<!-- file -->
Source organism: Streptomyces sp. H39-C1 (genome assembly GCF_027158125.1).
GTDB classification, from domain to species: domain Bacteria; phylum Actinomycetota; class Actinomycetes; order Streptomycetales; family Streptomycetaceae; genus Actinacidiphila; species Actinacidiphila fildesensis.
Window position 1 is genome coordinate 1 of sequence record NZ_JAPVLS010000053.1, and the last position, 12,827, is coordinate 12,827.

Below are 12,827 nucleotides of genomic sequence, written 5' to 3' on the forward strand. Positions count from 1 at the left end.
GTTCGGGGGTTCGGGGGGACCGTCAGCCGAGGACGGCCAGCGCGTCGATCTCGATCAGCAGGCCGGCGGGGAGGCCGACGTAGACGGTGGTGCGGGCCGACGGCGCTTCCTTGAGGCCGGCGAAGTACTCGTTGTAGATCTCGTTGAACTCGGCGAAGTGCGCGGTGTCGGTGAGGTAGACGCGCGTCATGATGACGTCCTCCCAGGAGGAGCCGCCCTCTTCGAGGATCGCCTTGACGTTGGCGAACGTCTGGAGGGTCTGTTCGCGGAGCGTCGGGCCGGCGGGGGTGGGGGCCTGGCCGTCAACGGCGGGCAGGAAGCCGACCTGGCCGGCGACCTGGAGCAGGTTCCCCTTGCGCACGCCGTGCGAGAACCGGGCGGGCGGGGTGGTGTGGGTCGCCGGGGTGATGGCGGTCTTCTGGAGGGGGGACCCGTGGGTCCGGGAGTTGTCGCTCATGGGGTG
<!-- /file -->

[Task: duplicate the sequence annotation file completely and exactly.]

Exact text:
Source organism: Streptomyces sp. H39-C1 (genome assembly GCF_027158125.1).
GTDB classification, from domain to species: domain Bacteria; phylum Actinomycetota; class Actinomycetes; order Streptomycetales; family Streptomycetaceae; genus Actinacidiphila; species Actinacidiphila fildesensis.
Window position 1 is genome coordinate 1 of sequence record NZ_JAPVLS010000053.1, and the last position, 12,827, is coordinate 12,827.

Below are 12,827 nucleotides of genomic sequence, written 5' to 3' on the forward strand. Positions count from 1 at the left end.
GTTCGGGGGTTCGGGGGGACCGTCAGCCGAGGACGGCCAGCGCGTCGATCTCGATCAGCAGGCCGGCGGGGAGGCCGACGTAGACGGTGGTGCGGGCCGACGGCGCTTCCTTGAGGCCGGCGAAGTACTCGTTGTAGATCTCGTTGAACTCGGCGAAGTGCGCGGTGTCGGTGAGGTAGACGCGCGTCATGATGACGTCCTCCCAGGAGGAGCCGCCCTCTTCGAGGATCGCCTTGACGTTGGCGAACGTCTGGAGGGTCTGTTCGCGGAGCGTCGGGCCGGCGGGGGTGGGGGCCTGGCCGTCAACGGCGGGCAGGAAGCCGACCTGGCCGGCGACCTGGAGCAGGTTCCCCTTGCGCACGCCGTGCGAGAACCGGGCGGGCGGGGTGGTGTGGGTCGCCGGGGTGATGGCGGTCTTCTGGAGGGGGGACCCGTGGGTCCGGGAGTTGTCGCTCATGGGGTG